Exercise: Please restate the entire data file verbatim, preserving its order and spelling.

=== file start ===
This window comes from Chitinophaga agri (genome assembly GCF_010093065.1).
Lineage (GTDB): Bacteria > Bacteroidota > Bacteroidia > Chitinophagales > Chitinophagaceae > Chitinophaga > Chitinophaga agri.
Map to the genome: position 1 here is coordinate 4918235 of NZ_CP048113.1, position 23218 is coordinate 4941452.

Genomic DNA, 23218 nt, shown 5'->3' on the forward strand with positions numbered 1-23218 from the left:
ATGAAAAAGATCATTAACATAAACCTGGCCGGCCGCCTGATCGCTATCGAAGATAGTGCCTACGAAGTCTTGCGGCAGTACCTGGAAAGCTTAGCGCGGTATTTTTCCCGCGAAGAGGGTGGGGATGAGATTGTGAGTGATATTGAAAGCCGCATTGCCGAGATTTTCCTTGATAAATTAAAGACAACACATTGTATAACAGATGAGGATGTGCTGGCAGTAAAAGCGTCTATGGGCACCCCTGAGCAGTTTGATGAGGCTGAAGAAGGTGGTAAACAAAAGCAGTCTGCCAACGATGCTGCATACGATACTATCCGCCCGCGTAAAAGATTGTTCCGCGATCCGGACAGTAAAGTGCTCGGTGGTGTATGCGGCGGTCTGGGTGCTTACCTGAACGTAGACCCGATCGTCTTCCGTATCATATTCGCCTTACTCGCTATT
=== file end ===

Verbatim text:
This window comes from Chitinophaga agri (genome assembly GCF_010093065.1).
Lineage (GTDB): Bacteria > Bacteroidota > Bacteroidia > Chitinophagales > Chitinophagaceae > Chitinophaga > Chitinophaga agri.
Map to the genome: position 1 here is coordinate 4918235 of NZ_CP048113.1, position 23218 is coordinate 4941452.

Genomic DNA, 23218 nt, shown 5'->3' on the forward strand with positions numbered 1-23218 from the left:
ATGAAAAAGATCATTAACATAAACCTGGCCGGCCGCCTGATCGCTATCGAAGATAGTGCCTACGAAGTCTTGCGGCAGTACCTGGAAAGCTTAGCGCGGTATTTTTCCCGCGAAGAGGGTGGGGATGAGATTGTGAGTGATATTGAAAGCCGCATTGCCGAGATTTTCCTTGATAAATTAAAGACAACACATTGTATAACAGATGAGGATGTGCTGGCAGTAAAAGCGTCTATGGGCACCCCTGAGCAGTTTGATGAGGCTGAAGAAGGTGGTAAACAAAAGCAGTCTGCCAACGATGCTGCATACGATACTATCCGCCCGCGTAAAAGATTGTTCCGCGATCCGGACAGTAAAGTGCTCGGTGGTGTATGCGGCGGTCTGGGTGCTTACCTGAACGTAGACCCGATCGTCTTCCGTATCATATTCGCCTTACTCGCTATT